however…..let’s keep crazy assholes off the line of thinking how maximum harm can be done through spread of disease because honestly…. there are opportunities.

    • Philip Neal says:

      This is probably well known, but I recently read in Richard Evans, The Third Reich at War that the Germans, retreating up the Italian peninsula in 1943-44, reflooded the Pontine Marshes and introduced Anopheles labranchiae, a species of mosquito deliberately chosen as the vector of malaria, in a successful attempt to spread the disease.

  4. glenndc says:

    Re “Civil” war… It was Us against Us

    • syonredux says:

      Yeah, but many other Civil Wars were quite nasty and bloodthirsty: The Mexican Revolution, The Spanish Civil War, the War in the Vendée, etc

      Compared to those, the US Civil War was exceptionally “clean.”

  5. Frau Katze says:

    OT: Any knowledge of a new book “Superior: The Return of Race Science?” by Angela Saini. Review by Steve Sailer here.

    https://www.takimag.com/article/arguing-against-reality/

    • gcochran9 says:

      Might review it. Is there popular demand?

      • Frau Katze says:

        I’d be interested. How much do you need to make it worth your while?

        I’m on the verge of ordering it just based on Steve Sailer’s review.

        I don’t want to ramble but it seems the zeitgeist on this may be shifting (for the worse). I’ve been following several people on Youtube for about a year or two.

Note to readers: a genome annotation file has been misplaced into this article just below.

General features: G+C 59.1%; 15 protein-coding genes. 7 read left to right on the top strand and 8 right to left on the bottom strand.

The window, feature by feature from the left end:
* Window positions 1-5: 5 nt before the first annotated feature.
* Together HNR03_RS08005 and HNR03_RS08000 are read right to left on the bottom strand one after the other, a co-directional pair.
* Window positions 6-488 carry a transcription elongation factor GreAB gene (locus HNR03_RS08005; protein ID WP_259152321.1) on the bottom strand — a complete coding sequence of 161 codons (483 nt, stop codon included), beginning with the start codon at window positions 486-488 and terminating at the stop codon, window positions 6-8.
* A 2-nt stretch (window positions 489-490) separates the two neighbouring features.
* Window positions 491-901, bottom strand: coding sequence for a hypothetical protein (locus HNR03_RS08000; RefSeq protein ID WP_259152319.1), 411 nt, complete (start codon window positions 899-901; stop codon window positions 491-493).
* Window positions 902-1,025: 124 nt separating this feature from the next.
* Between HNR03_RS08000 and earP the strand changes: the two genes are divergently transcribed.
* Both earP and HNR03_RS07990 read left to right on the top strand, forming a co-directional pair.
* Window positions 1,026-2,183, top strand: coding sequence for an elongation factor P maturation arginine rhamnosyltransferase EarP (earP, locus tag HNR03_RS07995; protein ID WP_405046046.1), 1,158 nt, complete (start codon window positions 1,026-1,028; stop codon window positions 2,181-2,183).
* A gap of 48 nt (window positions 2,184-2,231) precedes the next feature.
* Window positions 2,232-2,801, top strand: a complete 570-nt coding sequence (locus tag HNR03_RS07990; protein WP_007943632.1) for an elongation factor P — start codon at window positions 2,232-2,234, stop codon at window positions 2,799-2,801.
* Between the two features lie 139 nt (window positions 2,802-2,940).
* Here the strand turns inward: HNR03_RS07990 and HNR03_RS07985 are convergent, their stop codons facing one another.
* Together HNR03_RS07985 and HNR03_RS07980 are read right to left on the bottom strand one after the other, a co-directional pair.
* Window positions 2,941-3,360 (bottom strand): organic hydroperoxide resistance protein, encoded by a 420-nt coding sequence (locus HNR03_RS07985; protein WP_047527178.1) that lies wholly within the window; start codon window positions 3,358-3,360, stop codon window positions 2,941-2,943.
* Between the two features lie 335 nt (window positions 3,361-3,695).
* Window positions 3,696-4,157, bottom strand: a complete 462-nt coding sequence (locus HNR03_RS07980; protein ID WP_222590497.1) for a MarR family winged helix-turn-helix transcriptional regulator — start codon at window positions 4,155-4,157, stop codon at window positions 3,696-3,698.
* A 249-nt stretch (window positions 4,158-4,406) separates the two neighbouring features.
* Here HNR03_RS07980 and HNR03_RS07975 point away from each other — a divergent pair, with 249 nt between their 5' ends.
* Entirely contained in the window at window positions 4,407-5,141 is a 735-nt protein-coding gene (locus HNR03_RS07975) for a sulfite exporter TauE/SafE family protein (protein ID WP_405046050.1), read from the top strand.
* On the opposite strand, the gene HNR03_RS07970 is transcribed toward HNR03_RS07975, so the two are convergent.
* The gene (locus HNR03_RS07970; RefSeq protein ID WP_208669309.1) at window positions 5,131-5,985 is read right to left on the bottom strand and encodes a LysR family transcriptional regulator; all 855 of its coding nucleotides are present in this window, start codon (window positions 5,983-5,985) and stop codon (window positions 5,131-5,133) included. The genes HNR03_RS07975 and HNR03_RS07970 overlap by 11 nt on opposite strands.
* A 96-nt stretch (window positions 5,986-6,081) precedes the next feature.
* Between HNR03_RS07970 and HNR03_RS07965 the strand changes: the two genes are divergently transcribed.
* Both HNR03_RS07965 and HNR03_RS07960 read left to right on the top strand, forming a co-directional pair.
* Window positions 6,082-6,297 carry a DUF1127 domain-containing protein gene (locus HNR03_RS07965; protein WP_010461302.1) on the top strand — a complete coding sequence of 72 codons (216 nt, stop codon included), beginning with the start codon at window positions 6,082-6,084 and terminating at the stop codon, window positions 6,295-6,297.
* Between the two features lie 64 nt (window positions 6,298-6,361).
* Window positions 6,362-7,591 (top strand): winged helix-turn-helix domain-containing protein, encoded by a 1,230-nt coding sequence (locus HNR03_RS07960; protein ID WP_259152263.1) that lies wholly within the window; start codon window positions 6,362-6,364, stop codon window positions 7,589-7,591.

With the text blogs, each is its own world. (Although WordPress has shut down at least one person, details below),

        With Youtube, changes to policy affects everyone. These platforms (Facebook & Twitter included) are becoming ever more censorious. This is concerning people even though I’m not following anyone that’s discussing HBD. The censors are worried about the most ridiculous things. They’re arbitrary and often don’t give explanations.

        Just yesterday, a whole new wave swept over Youtube owing to a spat between one individual on Youtube (Steven Crowder, never watched him) and one activist / reporter at Vox, named Carlos Maza.

        Youtube issued a whole new set of rules for the entire site based on this one particular spat. It’s very strange. They don’t seem to have taken down vids so much as “demonetized” channels, so the person receives no advertising revenue.

        Of course several of my regulars were demonetized in earlier sweeps. They then depend on viewer contributions.

        Even that’s a fraught area. There is a program called Patreon, that will gather donations from people on a monthly basis and forward it. But several months ago, one well known Youtuber was unceremoniously dumped from Patreon.

        There are an army of these activists (some claiming to be reporters) that are at work with no other goal than to get what they consider to dangerous people shut down, and they’re going about it any way they can.